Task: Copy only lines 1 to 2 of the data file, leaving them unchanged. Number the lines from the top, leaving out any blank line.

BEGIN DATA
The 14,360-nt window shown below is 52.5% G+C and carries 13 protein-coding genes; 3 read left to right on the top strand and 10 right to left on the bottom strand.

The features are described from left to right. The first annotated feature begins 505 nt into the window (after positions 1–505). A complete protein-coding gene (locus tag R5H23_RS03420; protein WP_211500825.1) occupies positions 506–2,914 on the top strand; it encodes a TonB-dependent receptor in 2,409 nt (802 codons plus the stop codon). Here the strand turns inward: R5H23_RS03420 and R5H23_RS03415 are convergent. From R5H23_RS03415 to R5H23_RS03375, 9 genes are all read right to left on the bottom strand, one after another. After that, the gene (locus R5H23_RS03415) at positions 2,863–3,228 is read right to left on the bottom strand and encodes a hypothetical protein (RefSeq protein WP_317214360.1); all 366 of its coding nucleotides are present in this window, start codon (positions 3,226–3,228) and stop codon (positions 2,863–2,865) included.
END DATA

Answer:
The 14,360-nt window shown below is 52.5% G+C and carries 13 protein-coding genes; 3 read left to right on the top strand and 10 right to left on the bottom strand.

The features are described from left to right. The first annotated feature begins 505 nt into the window (after positions 1–505). A complete protein-coding gene (locus tag R5H23_RS03420; protein WP_211500825.1) occupies positions 506–2,914 on the top strand; it encodes a TonB-dependent receptor in 2,409 nt (802 codons plus the stop codon). Here the strand turns inward: R5H23_RS03420 and R5H23_RS03415 are convergent. From R5H23_RS03415 to R5H23_RS03375, 9 genes are all read right to left on the bottom strand, one after another. After that, the gene (locus R5H23_RS03415) at positions 2,863–3,228 is read right to left on the bottom strand and encodes a hypothetical protein (RefSeq protein WP_317214360.1); all 366 of its coding nucleotides are present in this window, start codon (positions 3,226–3,228) and stop codon (positions 2,863–2,865) included.